[Haskell] System.Random

Glynn Clements glynn.clements at virgin.net
Tue Mar 2 14:21:52 EST 2004

Wolfgang Jeltsch wrote:

> > >>why is the Random module situated under System?  Wouldn't
> > >>something like Data be more adequate?
> > >
> > > There is usually an external source of randomness, which is why the
> > > library in placed in System rather than Data.  A purely functional
> > > random library would be rather less useful...
> >
> > Now, I don't understand this at all...
> >
> > All the development of the Random stuff in all languages has nothing
> > of random whatsoever. Perhaps *some* people like to seed the generator
> > with the clock time, but most *real* developers *known to me* usually
> > choose the seed deterministically, in order to reproduce the sequence,
> > until the program is ready to run in the end-user environment.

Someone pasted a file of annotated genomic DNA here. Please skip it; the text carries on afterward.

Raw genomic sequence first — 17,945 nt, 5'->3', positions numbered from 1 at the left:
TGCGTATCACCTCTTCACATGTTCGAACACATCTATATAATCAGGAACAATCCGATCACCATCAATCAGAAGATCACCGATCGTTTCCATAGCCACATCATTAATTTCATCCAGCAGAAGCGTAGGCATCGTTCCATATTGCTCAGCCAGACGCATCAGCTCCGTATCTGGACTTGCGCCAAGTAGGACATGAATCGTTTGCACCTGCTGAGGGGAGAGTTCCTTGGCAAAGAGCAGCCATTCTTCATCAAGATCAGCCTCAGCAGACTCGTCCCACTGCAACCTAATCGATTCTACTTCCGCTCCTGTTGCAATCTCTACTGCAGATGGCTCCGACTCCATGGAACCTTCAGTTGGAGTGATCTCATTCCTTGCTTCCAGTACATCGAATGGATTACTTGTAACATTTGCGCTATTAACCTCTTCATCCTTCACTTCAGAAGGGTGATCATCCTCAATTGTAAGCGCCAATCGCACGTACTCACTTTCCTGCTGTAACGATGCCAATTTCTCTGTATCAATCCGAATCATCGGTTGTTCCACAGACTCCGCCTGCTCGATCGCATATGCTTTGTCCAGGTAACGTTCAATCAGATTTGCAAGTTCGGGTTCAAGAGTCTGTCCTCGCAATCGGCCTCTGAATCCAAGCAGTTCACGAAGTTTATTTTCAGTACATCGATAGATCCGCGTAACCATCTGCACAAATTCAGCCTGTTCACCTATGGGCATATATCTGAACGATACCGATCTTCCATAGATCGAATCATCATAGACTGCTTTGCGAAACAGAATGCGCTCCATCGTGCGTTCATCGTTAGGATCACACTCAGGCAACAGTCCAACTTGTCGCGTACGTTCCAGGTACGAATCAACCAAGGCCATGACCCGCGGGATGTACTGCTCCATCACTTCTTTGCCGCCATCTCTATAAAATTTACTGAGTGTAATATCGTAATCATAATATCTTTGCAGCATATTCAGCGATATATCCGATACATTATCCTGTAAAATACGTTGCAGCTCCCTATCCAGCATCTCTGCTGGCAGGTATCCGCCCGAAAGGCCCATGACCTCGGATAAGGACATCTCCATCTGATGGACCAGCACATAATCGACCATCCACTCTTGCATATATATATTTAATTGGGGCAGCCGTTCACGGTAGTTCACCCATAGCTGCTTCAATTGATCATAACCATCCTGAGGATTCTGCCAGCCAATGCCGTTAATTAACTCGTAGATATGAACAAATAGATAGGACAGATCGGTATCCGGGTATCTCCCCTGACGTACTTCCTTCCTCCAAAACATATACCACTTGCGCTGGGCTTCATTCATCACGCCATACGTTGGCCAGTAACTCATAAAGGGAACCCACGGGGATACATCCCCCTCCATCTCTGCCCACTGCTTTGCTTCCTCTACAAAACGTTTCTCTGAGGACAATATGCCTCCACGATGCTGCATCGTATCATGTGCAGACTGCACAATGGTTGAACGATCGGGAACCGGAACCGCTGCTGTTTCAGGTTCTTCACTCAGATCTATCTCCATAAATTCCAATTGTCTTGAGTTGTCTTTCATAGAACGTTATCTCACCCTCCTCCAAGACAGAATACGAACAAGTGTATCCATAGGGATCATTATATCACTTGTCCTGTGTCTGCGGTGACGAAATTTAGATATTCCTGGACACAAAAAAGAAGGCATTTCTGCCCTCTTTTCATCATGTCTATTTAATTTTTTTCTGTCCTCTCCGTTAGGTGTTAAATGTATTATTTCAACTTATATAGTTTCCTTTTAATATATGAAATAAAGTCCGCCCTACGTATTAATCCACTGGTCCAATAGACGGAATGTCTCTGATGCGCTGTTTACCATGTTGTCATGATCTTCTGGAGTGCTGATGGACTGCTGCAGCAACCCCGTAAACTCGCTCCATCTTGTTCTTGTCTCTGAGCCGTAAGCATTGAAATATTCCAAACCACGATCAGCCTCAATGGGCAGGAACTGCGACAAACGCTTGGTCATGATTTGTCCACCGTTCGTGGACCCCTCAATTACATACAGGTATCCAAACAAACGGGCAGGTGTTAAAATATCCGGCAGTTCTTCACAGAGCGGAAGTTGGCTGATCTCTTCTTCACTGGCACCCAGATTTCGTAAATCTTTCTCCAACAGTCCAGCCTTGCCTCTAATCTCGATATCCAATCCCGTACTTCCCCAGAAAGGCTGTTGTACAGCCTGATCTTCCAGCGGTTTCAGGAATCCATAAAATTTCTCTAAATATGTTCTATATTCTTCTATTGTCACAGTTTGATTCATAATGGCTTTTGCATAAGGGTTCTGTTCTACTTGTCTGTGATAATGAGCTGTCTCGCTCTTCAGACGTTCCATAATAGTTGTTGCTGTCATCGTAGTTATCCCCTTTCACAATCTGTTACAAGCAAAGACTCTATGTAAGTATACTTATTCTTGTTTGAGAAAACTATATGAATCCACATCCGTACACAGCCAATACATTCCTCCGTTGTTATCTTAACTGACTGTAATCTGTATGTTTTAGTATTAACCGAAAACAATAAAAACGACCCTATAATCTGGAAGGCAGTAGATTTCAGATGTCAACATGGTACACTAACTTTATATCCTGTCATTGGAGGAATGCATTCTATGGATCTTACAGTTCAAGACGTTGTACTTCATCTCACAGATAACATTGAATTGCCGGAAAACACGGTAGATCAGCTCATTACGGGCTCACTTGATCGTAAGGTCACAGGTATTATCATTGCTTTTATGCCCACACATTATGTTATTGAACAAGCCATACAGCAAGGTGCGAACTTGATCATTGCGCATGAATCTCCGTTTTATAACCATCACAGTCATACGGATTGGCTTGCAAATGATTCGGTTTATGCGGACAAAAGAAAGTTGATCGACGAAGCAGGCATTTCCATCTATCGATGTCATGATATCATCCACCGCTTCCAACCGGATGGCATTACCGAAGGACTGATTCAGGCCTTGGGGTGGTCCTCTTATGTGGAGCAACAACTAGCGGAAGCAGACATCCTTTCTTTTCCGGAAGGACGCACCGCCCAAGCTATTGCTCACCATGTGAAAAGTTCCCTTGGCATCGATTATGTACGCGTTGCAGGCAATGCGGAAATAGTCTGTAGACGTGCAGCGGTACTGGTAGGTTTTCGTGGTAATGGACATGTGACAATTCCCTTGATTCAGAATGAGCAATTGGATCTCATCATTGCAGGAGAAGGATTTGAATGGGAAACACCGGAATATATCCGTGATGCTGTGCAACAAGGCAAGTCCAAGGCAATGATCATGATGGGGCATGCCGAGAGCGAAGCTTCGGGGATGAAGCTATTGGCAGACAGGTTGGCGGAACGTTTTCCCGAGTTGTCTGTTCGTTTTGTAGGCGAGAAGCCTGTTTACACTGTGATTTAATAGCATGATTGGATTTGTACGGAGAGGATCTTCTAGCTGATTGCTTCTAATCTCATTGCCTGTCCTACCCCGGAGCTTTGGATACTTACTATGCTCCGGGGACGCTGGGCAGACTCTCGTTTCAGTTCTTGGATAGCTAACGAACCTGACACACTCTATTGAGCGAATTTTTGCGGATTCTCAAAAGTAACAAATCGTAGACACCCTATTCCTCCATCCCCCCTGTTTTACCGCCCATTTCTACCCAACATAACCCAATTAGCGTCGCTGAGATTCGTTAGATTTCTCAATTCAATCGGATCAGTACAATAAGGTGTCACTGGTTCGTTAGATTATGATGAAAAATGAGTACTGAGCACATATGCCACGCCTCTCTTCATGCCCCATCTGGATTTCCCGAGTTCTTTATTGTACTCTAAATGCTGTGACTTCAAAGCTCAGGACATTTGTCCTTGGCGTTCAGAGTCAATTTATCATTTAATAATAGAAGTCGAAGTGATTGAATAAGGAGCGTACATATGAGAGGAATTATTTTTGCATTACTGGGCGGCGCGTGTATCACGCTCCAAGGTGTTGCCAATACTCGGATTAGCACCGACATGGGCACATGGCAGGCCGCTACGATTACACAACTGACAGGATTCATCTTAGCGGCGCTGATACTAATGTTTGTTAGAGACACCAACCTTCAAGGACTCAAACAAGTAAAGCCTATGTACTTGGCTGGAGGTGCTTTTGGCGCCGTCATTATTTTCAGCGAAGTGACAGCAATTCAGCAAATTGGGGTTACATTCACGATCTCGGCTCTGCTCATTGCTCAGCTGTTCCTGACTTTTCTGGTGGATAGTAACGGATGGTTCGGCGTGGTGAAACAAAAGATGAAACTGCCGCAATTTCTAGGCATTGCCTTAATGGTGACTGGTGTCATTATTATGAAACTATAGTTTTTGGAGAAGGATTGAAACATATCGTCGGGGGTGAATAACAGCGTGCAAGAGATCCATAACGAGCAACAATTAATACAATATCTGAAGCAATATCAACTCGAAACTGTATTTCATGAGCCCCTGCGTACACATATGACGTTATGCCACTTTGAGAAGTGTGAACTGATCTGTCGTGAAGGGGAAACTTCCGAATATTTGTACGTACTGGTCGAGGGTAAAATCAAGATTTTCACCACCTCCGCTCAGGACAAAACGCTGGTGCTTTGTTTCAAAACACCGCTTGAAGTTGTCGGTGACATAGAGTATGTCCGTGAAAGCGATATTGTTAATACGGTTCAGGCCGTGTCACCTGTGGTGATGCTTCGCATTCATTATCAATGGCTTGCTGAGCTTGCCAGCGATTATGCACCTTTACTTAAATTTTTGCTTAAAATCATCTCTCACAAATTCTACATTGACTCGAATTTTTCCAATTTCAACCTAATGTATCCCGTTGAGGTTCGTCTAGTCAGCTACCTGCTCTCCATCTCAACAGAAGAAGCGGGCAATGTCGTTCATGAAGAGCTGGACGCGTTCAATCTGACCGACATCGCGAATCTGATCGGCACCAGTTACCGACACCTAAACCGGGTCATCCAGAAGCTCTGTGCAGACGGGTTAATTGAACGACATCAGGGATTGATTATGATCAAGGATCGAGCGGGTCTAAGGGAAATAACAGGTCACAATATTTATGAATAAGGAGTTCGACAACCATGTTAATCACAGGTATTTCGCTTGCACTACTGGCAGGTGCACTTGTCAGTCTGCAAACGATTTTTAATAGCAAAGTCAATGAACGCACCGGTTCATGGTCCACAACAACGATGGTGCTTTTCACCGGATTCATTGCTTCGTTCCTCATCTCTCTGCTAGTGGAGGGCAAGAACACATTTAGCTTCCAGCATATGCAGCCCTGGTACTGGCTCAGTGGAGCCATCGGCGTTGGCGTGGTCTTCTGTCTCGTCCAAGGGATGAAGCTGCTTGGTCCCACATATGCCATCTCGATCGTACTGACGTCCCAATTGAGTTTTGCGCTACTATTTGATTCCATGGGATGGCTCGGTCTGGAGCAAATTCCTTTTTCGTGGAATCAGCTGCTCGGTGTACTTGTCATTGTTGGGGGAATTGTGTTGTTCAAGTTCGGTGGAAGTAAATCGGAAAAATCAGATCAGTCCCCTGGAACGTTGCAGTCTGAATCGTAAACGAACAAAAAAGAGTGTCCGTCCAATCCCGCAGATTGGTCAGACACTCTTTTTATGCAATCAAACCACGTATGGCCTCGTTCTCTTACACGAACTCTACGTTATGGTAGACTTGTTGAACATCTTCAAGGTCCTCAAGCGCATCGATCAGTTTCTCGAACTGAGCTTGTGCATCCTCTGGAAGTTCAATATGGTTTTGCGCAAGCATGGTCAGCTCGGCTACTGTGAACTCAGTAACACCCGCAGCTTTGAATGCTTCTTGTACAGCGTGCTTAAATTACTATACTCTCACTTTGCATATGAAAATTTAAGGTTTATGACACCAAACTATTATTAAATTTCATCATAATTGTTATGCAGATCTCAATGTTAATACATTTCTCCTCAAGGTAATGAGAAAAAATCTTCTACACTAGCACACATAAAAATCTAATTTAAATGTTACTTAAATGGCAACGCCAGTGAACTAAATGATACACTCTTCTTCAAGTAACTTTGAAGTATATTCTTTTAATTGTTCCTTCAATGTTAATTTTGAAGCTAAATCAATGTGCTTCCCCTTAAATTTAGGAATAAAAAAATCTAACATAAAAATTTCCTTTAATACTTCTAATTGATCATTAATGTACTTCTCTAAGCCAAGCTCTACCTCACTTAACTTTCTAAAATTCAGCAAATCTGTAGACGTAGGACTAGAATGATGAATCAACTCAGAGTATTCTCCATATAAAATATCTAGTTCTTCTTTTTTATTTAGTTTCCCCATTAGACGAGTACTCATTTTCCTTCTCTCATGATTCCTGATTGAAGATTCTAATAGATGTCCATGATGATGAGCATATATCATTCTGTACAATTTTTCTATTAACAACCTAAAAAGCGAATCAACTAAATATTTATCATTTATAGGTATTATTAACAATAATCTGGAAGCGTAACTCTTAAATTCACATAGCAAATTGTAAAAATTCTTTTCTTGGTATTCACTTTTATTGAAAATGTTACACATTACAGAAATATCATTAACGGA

> >
> > Anyway, conceptually, the behaviour of random generators is very far from
> > any "external source of randomness", so the question 'why "System"' for
> > me remains valid. The module Random might of course use Time or similar
> > entities for the randomization/initialization, but this is a contingency.
> Yes.  My question was based on the fact that most of the stuff in Random has 
> really nothing to do with the system.  The main random stuff is purely 
> functional.  Things like getStdGen are rather nice additions to the core 
> stuff.

There are two issues here:

1. The initial global_rng is seeded using getRandomSeed, which uses
the IO monad.

2. {get,set,new}StdGen and getStdRandom use an IORef to hold the
current generator, which uses the IO monad.

1 is a bad idea, IMHO. It should be seeded to a fixed value, like ANSI
C's rand(). The user can seed it from the clock (or similar) if they
don't want repeatability.

Once you remove the hardcoded getRandomSeed, 2 is also also a bad
idea; it could just as well use an STRef (ST can be safely lifted to
IO, but the reverse requires unsafePerformIO) or even just MonadState.

Note that the choice of monad is "contagious", due to the presence of
randomIO and randomRIO in the definition of Random. These should
probably be plain functions rather than class methods.

Glynn Clements <glynn.clements at virgin.net>

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